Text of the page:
Then he returned from the region of Tyre, and went by way of Sidon towards the Sea of Galilee, in the region of the Decapolis. A man's friends brought the man to Jesus in the hope that Jesus could do something for him.  Over the years, lots of friends have brought lots of people to Jesus in the hope that Jesus could do something for them.  They have brought blind people -- people confined to wheel chairs – cancer patients -- drunks -- ne'er-do-wells -- husbands -- wives -- children. 


When his friends brought the deaf/mute man to Jesus, Jesus took him aside -- away from the crowd -- and healed him.  The story of the healing is a bit disgusting.  Jesus put his fingers in the man's ears -- and spat -- and touched the man's tongue.  There is a significant parallel between the deaf man and Jesus' disciples.  The man can neither hear nor speak properly.  The disciples cannot understand what Jesus is telling them, and are thus hampered in their proclamation.  They, too, need Jesus' touch so that they might see, hear, and understand.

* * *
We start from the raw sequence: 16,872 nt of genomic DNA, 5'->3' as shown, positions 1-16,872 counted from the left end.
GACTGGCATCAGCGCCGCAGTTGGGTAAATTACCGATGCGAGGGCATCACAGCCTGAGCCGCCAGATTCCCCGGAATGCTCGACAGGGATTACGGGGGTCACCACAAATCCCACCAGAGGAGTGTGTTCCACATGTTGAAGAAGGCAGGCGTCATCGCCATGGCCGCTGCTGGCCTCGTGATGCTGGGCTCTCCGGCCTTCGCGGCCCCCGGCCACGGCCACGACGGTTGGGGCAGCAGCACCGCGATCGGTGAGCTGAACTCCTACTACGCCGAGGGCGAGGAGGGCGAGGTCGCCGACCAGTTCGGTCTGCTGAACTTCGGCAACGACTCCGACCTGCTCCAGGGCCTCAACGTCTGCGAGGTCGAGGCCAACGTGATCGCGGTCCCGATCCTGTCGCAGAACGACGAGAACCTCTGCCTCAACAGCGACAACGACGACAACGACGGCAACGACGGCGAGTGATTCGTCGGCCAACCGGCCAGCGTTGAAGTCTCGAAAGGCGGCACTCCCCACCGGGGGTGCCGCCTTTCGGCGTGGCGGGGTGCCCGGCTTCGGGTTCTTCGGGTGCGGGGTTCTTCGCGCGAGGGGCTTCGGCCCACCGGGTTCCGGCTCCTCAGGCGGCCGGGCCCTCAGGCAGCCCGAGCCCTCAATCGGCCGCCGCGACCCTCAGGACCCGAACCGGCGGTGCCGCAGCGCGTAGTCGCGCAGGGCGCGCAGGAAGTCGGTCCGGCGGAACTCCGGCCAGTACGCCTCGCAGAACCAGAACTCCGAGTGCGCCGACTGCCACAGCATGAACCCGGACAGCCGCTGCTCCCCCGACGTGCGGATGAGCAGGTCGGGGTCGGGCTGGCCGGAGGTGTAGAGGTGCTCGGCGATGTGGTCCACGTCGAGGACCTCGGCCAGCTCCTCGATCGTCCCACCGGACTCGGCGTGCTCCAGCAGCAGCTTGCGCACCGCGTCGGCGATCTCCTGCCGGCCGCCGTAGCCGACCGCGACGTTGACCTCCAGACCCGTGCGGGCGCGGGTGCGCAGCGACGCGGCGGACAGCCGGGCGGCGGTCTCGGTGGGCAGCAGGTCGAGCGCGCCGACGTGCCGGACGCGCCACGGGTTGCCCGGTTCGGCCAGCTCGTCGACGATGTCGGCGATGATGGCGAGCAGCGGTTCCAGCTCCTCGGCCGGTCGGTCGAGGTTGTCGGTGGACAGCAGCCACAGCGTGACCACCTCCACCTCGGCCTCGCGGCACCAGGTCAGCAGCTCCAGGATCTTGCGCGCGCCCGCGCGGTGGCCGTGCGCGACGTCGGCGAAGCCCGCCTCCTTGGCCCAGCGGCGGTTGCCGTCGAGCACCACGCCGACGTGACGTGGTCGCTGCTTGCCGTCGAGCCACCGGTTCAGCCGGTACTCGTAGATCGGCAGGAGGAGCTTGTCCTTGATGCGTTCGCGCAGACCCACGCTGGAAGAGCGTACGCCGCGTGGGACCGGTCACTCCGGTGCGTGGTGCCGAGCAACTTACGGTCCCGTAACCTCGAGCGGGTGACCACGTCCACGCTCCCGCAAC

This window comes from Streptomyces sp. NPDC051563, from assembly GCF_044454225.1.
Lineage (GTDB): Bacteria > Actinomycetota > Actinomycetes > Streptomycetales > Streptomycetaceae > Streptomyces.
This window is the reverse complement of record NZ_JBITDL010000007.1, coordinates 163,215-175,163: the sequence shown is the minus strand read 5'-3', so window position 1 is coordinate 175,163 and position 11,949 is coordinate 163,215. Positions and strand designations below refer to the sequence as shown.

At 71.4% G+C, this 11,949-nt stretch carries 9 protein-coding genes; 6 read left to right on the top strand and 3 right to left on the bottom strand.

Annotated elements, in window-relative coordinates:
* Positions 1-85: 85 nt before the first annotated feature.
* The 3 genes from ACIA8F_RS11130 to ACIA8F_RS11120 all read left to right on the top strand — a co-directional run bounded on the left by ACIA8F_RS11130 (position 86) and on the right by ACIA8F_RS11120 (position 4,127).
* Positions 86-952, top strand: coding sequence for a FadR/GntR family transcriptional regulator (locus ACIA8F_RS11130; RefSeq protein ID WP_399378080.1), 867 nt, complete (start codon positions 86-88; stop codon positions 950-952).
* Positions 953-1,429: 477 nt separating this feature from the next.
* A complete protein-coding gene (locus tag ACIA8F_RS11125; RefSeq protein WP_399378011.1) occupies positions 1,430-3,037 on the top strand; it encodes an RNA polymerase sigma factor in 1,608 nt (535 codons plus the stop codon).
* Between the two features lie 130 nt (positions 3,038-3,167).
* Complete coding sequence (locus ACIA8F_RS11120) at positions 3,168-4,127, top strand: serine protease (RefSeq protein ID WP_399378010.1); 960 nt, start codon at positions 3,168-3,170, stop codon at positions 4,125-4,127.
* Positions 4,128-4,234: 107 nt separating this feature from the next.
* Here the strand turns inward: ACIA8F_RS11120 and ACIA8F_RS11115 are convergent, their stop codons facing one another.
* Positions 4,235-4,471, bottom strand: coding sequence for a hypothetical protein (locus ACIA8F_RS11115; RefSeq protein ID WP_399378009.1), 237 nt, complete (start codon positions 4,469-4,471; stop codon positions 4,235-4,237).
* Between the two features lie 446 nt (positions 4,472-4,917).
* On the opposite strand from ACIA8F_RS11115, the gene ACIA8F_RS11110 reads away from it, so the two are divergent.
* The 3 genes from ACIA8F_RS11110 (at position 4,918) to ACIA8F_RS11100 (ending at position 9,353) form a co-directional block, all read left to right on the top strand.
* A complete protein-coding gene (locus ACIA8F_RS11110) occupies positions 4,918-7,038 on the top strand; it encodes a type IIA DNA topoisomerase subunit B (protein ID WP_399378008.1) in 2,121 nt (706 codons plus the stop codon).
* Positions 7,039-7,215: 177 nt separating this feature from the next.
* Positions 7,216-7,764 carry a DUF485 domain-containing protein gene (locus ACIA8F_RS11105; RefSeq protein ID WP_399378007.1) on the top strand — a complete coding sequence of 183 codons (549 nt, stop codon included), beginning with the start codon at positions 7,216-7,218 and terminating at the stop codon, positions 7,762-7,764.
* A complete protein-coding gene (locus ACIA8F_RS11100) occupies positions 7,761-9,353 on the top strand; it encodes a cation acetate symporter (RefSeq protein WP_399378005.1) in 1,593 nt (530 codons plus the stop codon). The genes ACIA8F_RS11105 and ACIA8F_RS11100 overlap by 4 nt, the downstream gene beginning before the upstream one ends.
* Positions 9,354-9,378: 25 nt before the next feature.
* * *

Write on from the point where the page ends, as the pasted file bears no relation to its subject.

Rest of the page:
We, too, need Jesus' touch so that we might see, hear, & understand.  The popularity of the Prosperity Gospel ("Believe and grow rich") is but one evidence of the spiritual misunderstanding that is widespread in the church today.  And then there is the assumption on the part of many Christians, that we attend church not to give glory to God but "for what we get out of it."  In these and a thousand other ways, we demonstrate our own blindness and deafness.  We, too, need Christ's healing touch.